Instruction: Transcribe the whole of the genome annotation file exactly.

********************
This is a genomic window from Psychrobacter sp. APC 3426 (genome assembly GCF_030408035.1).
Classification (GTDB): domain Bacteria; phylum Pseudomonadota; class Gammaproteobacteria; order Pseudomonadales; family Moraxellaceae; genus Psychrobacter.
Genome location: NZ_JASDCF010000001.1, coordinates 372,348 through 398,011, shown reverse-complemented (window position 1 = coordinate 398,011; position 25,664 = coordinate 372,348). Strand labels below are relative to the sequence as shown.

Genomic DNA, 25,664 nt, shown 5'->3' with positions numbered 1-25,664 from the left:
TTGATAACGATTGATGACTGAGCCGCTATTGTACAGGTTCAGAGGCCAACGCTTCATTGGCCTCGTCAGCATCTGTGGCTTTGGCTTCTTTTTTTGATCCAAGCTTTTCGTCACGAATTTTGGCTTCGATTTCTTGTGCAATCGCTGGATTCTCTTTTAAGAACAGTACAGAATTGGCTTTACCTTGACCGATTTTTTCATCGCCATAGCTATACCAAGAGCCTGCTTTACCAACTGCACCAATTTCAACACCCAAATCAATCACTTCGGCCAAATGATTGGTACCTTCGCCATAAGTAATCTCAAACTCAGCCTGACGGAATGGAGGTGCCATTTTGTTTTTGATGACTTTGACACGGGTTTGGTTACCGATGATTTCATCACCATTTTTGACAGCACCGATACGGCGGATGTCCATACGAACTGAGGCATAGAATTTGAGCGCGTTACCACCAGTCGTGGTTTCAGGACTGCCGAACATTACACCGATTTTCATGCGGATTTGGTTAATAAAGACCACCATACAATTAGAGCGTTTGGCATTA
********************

This is a genomic window from Psychrobacter sp. APC 3426 (genome assembly GCF_030408035.1).
Classification (GTDB): domain Bacteria; phylum Pseudomonadota; class Gammaproteobacteria; order Pseudomonadales; family Moraxellaceae; genus Psychrobacter.
Genome location: NZ_JASDCF010000001.1, coordinates 372,348 through 398,011, shown reverse-complemented (window position 1 = coordinate 398,011; position 25,664 = coordinate 372,348). Strand labels below are relative to the sequence as shown.

Genomic DNA, 25,664 nt, shown 5'->3' with positions numbered 1-25,664 from the left:
TTGATAACGATTGATGACTGAGCCGCTATTGTACAGGTTCAGAGGCCAACGCTTCATTGGCCTCGTCAGCATCTGTGGCTTTGGCTTCTTTTTTTGATCCAAGCTTTTCGTCACGAATTTTGGCTTCGATTTCTTGTGCAATCGCTGGATTCTCTTTTAAGAACAGTACAGAATTGGCTTTACCTTGACCGATTTTTTCATCGCCATAGCTATACCAAGAGCCTGCTTTACCAACTGCACCAATTTCAACACCCAAATCAATCACTTCGGCCAAATGATTGGTACCTTCGCCATAAGTAATCTCAAACTCAGCCTGACGGAATGGAGGTGCCATTTTGTTTTTGATGACTTTGACACGGGTTTGGTTACCGATGATTTCATCACCATTTTTGACAGCACCGATACGGCGGATGTCCATACGAACTGAGGCATAGAATTTGAGCGCGTTACCACCAGTCGTGGTTTCAGGACTGCCGAACATTACACCGATTTTCATGCGGATTTGGTTAATAAAGACCACCATACAATTAGAGCGTTTGGCATTA